Working memory resources and children's reading comprehension

Working memory resources and children's reading comprehension Working memory capacity is described as a pool of limited resources that carry out processing and storage functions. Its role has been emphasised in adults' reading comprehension. The present study had two aims: First, to study the relationship between working memory capacity and reading comprehension in fourth-grade children. Second, to study the nature of the working memory resources involved in reading comprehension, i.e., are they specific or general?To test the first point, the predictive power of working memory capacity was compared with two reading-related basic skills, vocabulary and decoding skills. To test the second point, different working memory tasks were devised using verbal, numerical and spatial materials. All the tasks were administered to 48 fourth-grade children. The results showed that working memory capacity was a direct predictor of reading comprehension when contrasted with vocabulary and decoding skills. Moreover, it seemed that working memory would be better described as a system specialised for the processing of symbolic information in that only the verbal and in a lesser extent the numerical working memory tasks were significant predictors of reading comprehension. The spatial task did not correlate with reading comprehension. The reasons accounting for the predictive power of working memory tasks were discussed. http://www.deepdyve.com/assets/images/DeepDyve-Logo-lg.png Reading and Writing Springer Journals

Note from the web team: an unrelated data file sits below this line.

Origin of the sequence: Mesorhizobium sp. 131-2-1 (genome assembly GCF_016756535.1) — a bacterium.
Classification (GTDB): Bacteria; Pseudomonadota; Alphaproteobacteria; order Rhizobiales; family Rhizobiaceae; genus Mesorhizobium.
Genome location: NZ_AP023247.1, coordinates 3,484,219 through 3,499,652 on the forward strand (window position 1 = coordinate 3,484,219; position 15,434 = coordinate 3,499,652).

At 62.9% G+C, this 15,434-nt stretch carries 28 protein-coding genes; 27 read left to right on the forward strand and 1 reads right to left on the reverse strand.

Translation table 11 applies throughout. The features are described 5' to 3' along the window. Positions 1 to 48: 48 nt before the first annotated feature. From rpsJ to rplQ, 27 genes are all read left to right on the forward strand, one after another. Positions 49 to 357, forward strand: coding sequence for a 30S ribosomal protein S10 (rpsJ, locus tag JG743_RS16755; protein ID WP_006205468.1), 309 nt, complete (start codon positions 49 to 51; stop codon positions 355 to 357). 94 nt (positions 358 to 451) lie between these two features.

Working memory resources and children's reading comprehension

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Publisher
Kluwer Academic Publishers
Copyright
Copyright © 2000 by Kluwer Academic Publishers
Subject
Linguistics; Language and Literature; Psycholinguistics; Education, general; Neurology; Literacy
ISSN
0922-4777
eISSN
1573-0905
D.O.I.
10.1023/A:1008088230941
Publisher site
See Article on Publisher Site

Abstract

Working memory capacity is described as a pool of limited resources that carry out processing and storage functions. Its role has been emphasised in adults' reading comprehension. The present study had two aims: First, to study the relationship between working memory capacity and reading comprehension in fourth-grade children. Second, to study the nature of the working memory resources involved in reading comprehension, i.e., are they specific or general?To test the first point, the predictive power of working memory capacity was compared with two reading-related basic skills, vocabulary and decoding skills. To test the second point, different working memory tasks were devised using verbal, numerical and spatial materials. All the tasks were administered to 48 fourth-grade children. The results showed that working memory capacity was a direct predictor of reading comprehension when contrasted with vocabulary and decoding skills. Moreover, it seemed that working memory would be better described as a system specialised for the processing of symbolic information in that only the verbal and in a lesser extent the numerical working memory tasks were significant predictors of reading comprehension. The spatial task did not correlate with reading comprehension. The reasons accounting for the predictive power of working memory tasks were discussed.

Journal

Reading and WritingSpringer Journals

Published: Oct 7, 2004

References

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